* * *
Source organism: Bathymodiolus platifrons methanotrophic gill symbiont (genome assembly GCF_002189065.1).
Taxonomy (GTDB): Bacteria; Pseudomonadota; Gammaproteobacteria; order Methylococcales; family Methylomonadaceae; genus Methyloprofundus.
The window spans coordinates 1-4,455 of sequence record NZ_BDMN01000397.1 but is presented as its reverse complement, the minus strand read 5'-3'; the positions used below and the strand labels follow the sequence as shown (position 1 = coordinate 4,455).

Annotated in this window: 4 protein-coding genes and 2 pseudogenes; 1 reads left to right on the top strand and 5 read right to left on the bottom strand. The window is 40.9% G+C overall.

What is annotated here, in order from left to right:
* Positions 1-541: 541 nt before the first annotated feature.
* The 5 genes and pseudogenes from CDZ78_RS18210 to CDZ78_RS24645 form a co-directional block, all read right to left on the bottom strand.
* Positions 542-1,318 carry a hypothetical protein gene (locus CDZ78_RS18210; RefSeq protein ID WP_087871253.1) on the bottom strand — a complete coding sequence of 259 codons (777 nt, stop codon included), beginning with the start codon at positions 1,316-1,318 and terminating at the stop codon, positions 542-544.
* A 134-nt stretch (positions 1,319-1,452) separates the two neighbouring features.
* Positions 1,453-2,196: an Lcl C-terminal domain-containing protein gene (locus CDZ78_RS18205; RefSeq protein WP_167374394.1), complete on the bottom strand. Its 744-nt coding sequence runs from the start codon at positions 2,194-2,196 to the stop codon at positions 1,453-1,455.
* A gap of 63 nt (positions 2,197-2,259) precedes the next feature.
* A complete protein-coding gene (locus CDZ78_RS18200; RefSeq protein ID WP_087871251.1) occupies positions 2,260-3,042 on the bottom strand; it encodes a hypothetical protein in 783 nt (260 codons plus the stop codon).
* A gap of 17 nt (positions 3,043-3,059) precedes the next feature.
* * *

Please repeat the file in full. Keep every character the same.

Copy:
Source organism: Bathymodiolus platifrons methanotrophic gill symbiont (genome assembly GCF_002189065.1).
Taxonomy (GTDB): Bacteria; Pseudomonadota; Gammaproteobacteria; order Methylococcales; family Methylomonadaceae; genus Methyloprofundus.
The window spans coordinates 1-4,455 of sequence record NZ_BDMN01000397.1 but is presented as its reverse complement, the minus strand read 5'-3'; the positions used below and the strand labels follow the sequence as shown (position 1 = coordinate 4,455).

Annotated in this window: 4 protein-coding genes and 2 pseudogenes; 1 reads left to right on the top strand and 5 read right to left on the bottom strand. The window is 40.9% G+C overall.

What is annotated here, in order from left to right:
* Positions 1-541: 541 nt before the first annotated feature.
* The 5 genes and pseudogenes from CDZ78_RS18210 to CDZ78_RS24645 form a co-directional block, all read right to left on the bottom strand.
* Positions 542-1,318 carry a hypothetical protein gene (locus CDZ78_RS18210; RefSeq protein ID WP_087871253.1) on the bottom strand — a complete coding sequence of 259 codons (777 nt, stop codon included), beginning with the start codon at positions 1,316-1,318 and terminating at the stop codon, positions 542-544.
* A 134-nt stretch (positions 1,319-1,452) separates the two neighbouring features.
* Positions 1,453-2,196: an Lcl C-terminal domain-containing protein gene (locus CDZ78_RS18205; RefSeq protein WP_167374394.1), complete on the bottom strand. Its 744-nt coding sequence runs from the start codon at positions 2,194-2,196 to the stop codon at positions 1,453-1,455.
* A gap of 63 nt (positions 2,197-2,259) precedes the next feature.
* A complete protein-coding gene (locus CDZ78_RS18200; RefSeq protein ID WP_087871251.1) occupies positions 2,260-3,042 on the bottom strand; it encodes a hypothetical protein in 783 nt (260 codons plus the stop codon).
* A gap of 17 nt (positions 3,043-3,059) precedes the next feature.